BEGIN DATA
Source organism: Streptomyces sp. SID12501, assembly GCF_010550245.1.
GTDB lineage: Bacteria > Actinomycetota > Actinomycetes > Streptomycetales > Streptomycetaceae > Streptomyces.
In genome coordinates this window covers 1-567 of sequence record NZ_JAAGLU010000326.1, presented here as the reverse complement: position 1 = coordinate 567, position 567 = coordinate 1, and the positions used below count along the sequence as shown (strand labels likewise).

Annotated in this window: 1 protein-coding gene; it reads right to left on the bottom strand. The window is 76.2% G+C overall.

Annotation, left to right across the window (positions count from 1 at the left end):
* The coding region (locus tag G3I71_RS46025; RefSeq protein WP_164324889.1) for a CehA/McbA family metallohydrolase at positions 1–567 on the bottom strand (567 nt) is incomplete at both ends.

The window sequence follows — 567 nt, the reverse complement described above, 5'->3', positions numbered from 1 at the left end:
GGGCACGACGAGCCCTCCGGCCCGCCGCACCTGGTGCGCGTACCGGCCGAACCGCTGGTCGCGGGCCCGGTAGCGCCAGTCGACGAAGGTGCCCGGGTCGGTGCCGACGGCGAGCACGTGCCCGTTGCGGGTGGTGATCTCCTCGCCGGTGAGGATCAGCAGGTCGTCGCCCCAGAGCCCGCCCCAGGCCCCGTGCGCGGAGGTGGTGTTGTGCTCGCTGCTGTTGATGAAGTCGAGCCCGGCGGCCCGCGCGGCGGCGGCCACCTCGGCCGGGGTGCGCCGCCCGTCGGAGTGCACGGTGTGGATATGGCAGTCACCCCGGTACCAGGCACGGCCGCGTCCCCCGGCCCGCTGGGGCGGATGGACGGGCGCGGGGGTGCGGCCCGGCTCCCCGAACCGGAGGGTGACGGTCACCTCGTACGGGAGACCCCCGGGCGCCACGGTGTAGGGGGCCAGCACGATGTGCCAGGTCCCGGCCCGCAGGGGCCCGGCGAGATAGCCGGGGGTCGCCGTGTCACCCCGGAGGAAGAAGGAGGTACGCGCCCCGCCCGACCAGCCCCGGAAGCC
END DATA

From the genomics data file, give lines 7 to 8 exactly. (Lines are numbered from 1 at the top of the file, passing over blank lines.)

The window sequence follows — 567 nt, the reverse complement described above, 5'->3', positions numbered from 1 at the left end:
GGGCACGACGAGCCCTCCGGCCCGCCGCACCTGGTGCGCGTACCGGCCGAACCGCTGGTCGCGGGCCCGGTAGCGCCAGTCGACGAAGGTGCCCGGGTCGGTGCCGACGGCGAGCACGTGCCCGTTGCGGGTGGTGATCTCCTCGCCGGTGAGGATCAGCAGGTCGTCGCCCCAGAGCCCGCCCCAGGCCCCGTGCGCGGAGGTGGTGTTGTGCTCGCTGCTGTTGATGAAGTCGAGCCCGGCGGCCCGCGCGGCGGCGGCCACCTCGGCCGGGGTGCGCCGCCCGTCGGAGTGCACGGTGTGGATATGGCAGTCACCCCGGTACCAGGCACGGCCGCGTCCCCCGGCCCGCTGGGGCGGATGGACGGGCGCGGGGGTGCGGCCCGGCTCCCCGAACCGGAGGGTGACGGTCACCTCGTACGGGAGACCCCCGGGCGCCACGGTGTAGGGGGCCAGCACGATGTGCCAGGTCCCGGCCCGCAGGGGCCCGGCGAGATAGCCGGGGGTCGCCGTGTCACCCCGGAGGAAGAAGGAGGTACGCGCCCCGCCCGACCAGCCCCGGAAGCC